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The mathematician who most frequently helped me later on was the Rev. H. W. Watson, who moreover worked out for me the curious question of the " Probability of the Extinction of Families" [40]. It appeared in 1875 in the Proceedings of the Royal Society as a joint paper, at his desire ; but all the hard work was his : I only gave the first idea and the data. He helped me greatly in my first struggles with certain applications of the Gaussian Law, which, for some reasons that I could never clearly perceive, seemed for a long time to be comprehended with difficulty by mathematicians, including himself. They were unnecessarily alarmed lest the well-known rules of Inverse Probability should be unconsciously violated, which they never were. I could give a striking case of this, but abstain because it would seem depreciatory of a man whose mathematical powers and ability were far in excess of my own. Still, he was quite wrong. The primary objects of the Gaussian Law of Error were exactly opposed, in one sense, to those to which I applied them. They were to get rid of, or to provide a just allowance for errors. But these errors or deviations were the very things I wanted to preserve and to know about. This was the reason that one eminent living mathematician gave me.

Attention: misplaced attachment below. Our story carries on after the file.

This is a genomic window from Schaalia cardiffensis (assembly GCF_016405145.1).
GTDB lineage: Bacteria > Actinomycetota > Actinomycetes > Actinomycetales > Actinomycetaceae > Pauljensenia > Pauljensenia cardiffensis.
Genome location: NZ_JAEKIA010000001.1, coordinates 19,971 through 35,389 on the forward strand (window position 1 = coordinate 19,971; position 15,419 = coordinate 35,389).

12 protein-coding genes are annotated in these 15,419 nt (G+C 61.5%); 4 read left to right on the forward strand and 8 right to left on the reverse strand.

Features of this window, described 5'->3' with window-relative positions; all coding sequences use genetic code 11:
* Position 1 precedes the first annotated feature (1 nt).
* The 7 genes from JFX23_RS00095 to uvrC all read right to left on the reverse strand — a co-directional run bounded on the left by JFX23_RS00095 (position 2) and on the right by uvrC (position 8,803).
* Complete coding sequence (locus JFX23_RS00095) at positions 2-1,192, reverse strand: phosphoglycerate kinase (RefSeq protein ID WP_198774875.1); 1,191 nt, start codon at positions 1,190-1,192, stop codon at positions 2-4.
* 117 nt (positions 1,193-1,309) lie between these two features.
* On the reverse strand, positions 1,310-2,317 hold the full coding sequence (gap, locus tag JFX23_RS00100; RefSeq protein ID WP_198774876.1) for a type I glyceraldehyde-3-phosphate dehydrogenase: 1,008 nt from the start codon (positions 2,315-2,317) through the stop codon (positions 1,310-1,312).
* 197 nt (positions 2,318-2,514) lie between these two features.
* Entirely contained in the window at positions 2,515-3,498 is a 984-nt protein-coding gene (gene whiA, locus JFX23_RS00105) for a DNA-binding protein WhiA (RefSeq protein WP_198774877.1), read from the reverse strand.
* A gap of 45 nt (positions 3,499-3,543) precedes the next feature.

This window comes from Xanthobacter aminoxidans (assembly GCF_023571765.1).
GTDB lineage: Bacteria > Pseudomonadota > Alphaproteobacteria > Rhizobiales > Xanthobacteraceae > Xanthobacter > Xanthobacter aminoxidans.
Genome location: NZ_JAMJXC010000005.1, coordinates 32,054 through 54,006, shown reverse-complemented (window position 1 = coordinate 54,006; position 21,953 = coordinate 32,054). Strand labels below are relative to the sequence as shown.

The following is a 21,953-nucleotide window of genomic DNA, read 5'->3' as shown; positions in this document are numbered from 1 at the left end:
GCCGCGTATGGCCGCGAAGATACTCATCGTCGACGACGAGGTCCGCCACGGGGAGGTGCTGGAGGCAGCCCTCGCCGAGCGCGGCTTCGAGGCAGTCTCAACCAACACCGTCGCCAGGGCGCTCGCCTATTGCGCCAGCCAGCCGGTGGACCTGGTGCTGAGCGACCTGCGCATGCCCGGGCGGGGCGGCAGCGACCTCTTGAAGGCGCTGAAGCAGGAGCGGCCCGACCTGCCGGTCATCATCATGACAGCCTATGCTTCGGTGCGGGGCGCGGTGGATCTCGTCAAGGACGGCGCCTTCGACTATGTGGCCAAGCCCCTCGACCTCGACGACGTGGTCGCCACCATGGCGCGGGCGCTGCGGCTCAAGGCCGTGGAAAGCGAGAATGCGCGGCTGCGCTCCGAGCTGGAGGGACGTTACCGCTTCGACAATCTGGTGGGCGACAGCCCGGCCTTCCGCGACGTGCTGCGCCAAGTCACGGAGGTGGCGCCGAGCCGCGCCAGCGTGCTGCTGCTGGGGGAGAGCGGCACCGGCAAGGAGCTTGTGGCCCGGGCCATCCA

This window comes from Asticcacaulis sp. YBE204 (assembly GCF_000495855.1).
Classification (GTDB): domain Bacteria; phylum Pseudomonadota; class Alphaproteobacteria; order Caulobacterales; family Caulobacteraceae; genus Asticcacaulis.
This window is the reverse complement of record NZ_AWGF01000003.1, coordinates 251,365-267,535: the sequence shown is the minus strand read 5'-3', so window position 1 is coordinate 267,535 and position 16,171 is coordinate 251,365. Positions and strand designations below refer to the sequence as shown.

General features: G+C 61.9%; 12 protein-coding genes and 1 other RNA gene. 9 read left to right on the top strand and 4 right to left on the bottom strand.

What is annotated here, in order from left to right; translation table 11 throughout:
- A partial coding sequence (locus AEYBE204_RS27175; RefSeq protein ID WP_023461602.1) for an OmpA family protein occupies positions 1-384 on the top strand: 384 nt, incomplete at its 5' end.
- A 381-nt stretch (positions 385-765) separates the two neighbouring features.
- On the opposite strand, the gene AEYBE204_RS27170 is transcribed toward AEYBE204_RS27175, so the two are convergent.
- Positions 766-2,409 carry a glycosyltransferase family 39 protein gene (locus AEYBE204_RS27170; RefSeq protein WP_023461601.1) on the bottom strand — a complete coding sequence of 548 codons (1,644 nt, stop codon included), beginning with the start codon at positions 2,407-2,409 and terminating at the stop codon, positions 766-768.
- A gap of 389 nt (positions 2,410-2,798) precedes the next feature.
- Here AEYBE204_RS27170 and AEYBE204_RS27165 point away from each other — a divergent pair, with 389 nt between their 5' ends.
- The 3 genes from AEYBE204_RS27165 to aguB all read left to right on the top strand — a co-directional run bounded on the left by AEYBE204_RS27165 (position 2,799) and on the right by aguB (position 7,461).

The patience of some of my mathematical friends was tried in endeavouring to explain what I myself saw very clearly as a geometrical problem, but could not express in the analytical forms to which they were accustomed, and which they persisted in misapplying. It was a gain to me when I had at last won over Mr. Watson, who put my views into a more suitable shape. H. W. Watson was Second Wrangler of his